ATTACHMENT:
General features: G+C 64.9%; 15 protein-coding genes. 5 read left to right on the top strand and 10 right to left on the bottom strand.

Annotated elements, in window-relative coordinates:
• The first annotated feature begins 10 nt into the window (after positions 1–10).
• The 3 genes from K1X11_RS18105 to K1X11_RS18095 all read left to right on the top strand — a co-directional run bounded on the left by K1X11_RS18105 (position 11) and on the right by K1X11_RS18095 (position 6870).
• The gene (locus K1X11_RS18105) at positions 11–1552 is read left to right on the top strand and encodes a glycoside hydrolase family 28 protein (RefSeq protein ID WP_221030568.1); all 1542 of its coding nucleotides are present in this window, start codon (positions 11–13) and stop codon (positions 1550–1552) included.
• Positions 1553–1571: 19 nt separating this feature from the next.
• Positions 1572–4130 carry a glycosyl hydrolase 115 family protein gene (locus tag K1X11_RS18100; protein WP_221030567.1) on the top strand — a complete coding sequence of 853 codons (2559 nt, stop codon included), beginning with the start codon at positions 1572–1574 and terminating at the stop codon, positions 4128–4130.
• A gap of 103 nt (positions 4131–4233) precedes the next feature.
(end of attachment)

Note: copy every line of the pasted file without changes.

General features: G+C 64.9%; 15 protein-coding genes. 5 read left to right on the top strand and 10 right to left on the bottom strand.

Annotated elements, in window-relative coordinates:
• The first annotated feature begins 10 nt into the window (after positions 1–10).
• The 3 genes from K1X11_RS18105 to K1X11_RS18095 all read left to right on the top strand — a co-directional run bounded on the left by K1X11_RS18105 (position 11) and on the right by K1X11_RS18095 (position 6870).
• The gene (locus K1X11_RS18105) at positions 11–1552 is read left to right on the top strand and encodes a glycoside hydrolase family 28 protein (RefSeq protein ID WP_221030568.1); all 1542 of its coding nucleotides are present in this window, start codon (positions 11–13) and stop codon (positions 1550–1552) included.
• Positions 1553–1571: 19 nt separating this feature from the next.
• Positions 1572–4130 carry a glycosyl hydrolase 115 family protein gene (locus tag K1X11_RS18100; protein WP_221030567.1) on the top strand — a complete coding sequence of 853 codons (2559 nt, stop codon included), beginning with the start codon at positions 1572–1574 and terminating at the stop codon, positions 4128–4130.
• A gap of 103 nt (positions 4131–4233) precedes the next feature.